Hendrix, famously, played guitar left handed – that is he fretted notes with his right hand and strummed the strings with his left hand. But left-handed guitars were few and expensive, so Hendrix took an ordinary right-handed Fender Stratocaster, flipped it upside down, so that the tuning pegs were on the bottom, and restrung it. Doing this changed how the guitar sounded. A Fender Stratocaster has three pickups (electric microphones that produce the signal fed to the guitar’s amplifier), with the rear pickup set at an angle to the strings. Reversing the guitar meant that this pickup took its signal from the higher strings further up the fretboard, producing a sweeter tone. By reversing the guitar, Hendrix also changed the relative distance of each string from its pickup, thereby altering the mix of sound in the guitar’s signal to the amp. Another effect of reversing the stringing on his guitar was the highest strings, which on a normal Stratocaster are the longest, became the shortest on the Stratocasters Hendrix played. A shorter string requires less tension to tune it, making the string easier to bend and thus easier to play. This change also altered the amount of string between the nut at the end of the fretboard and the tuning peg. Although the nut prevents this length of string actually playing, it produces overtones when the string is plucked. Changing the length of these parts of the strings also contributed to the unique Hendrix sound.
Paul Gething and I are talking Warrior and all things Anglo-Saxon at 1pm on Sunday 7 June @YorkFestofIdeas. It’s an online webinar so anyone can attend (and see what we look like after 10 weeks without haircuts!). Book tickets here: http://yorkfestivalofideas.com/2020-online/calendar/warrior-life/#yorkideas
There’s an excellent article by Claire Musters on the future of Christian fiction on Christianity Today, with some fascinating comments from a couple of the new writers that Tony Collins at Lion Fiction has found and published – and me, too. The other writers are much more interesting. Here’s an extract:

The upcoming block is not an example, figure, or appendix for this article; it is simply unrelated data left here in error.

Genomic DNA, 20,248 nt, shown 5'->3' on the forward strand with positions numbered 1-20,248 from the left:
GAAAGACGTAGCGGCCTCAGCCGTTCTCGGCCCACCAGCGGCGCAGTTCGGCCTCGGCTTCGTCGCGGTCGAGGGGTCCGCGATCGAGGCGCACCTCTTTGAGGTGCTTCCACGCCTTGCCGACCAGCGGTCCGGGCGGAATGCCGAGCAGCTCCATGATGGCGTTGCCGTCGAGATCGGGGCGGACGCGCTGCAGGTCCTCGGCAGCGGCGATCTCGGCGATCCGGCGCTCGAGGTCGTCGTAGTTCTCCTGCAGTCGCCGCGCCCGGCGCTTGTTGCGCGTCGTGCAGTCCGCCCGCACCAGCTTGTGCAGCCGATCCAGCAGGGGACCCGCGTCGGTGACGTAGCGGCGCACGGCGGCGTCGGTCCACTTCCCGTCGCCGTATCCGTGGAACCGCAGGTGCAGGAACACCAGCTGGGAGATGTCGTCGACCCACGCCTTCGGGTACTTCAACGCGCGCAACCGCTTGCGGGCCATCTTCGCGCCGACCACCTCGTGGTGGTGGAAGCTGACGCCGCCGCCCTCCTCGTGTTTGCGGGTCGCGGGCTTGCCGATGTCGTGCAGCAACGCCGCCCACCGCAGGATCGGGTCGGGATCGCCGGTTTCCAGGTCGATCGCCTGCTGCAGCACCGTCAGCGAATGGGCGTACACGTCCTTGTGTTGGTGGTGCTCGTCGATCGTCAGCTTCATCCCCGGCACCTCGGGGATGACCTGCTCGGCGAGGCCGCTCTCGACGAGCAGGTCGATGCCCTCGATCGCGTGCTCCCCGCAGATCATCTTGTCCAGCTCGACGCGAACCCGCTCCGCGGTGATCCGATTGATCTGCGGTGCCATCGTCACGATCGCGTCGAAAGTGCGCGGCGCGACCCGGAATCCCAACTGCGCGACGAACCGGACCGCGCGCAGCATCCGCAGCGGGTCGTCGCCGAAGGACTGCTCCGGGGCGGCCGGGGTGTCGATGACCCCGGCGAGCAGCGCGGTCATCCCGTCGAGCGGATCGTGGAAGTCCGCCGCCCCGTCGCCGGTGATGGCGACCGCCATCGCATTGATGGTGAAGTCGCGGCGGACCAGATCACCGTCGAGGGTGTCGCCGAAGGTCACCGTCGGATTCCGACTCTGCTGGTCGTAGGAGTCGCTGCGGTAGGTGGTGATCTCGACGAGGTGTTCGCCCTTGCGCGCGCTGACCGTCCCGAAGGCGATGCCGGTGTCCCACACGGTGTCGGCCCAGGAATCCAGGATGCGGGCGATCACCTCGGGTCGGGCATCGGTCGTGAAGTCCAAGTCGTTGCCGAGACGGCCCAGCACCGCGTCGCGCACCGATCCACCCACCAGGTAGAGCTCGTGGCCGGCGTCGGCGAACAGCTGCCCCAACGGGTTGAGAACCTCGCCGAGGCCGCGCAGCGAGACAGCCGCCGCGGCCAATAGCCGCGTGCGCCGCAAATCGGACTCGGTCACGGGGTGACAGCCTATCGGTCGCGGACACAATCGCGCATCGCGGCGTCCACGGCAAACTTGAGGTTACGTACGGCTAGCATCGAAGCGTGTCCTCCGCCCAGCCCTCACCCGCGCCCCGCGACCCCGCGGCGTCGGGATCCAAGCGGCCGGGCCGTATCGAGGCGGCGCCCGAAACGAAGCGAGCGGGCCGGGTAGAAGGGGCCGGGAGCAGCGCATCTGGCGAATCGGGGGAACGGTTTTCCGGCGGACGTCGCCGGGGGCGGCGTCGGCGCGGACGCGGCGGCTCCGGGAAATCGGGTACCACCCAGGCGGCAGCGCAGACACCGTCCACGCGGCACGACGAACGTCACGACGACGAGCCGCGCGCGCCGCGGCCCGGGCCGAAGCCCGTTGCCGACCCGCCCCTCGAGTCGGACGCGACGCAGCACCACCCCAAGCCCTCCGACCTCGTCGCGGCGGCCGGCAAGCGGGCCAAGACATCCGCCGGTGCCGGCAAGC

“I write books about people – the choices they make, both good and bad, and how those choices influence the present. This aspect is particularly important: that my central characters do not always make the right choices. They make mistakes and sometimes – even knowing it is wrong – continue to do so. Yet their faith is important to them and they try to live guided by it.”
Dunn believes that it the characters’ humanity, their struggles, compromises and efforts to put wrongs right again, that is key to her writing because it reflects life as we all experience it – irrespective of the fact that we live in a different century to the people in her novels.
Her faith is an intrinsic part of the writing process: “I set out to write books for the general market – wait, scrap that – I set out to write books for people irrespective of their beliefs or none, but I do so as a Christian, and can no more divorce my writing from my faith than I can the blood running through my body.”
To read the whole article, go here.
Edwin’s epic blog tour has finally come to an end, closing as summer draws down to autumn and the nights get longer than the days. I’m going to collect all the reviews here, with links. In the end, I’m delighted to say most of the reviews were very good – and since these are hard-core historical fiction readers, they suggest I must be doing something write.
So, here goes.
How could any author not purr with pleasure when reading A Book Drunkard’s review: What a wonderful debut novel this is. Edoardo Albert is a stunning new voice in Historical Fiction. The details in the story make you feel you’re there, living a life in the 7th century and I absolutely applaud the obvious amount of research that must have gone into it.
Layered Pages said: I am absolutely thrilled with this story! Outstanding read beyond any expectations I had for historical fiction. And that says a lot right there for just how good this book is. For a long time I have wanted to read about the rise of Christianity in certain parts of Britain and how it was brought about to the pagan people of its time. And in this story it is really interesting how paganism and Christianity mixed among the people, how the people who are pagan convert and their thought process in doing so.
Words and Peace said: VERDICT: England’s history did not wait for the Tudors to be full of intrigues and conflicts. This book is a wonderful entry to 7th century England, where pagan and Christian values clashed as small kingdoms fought to take prominence. Highly recommended to all lovers of history and historical fiction.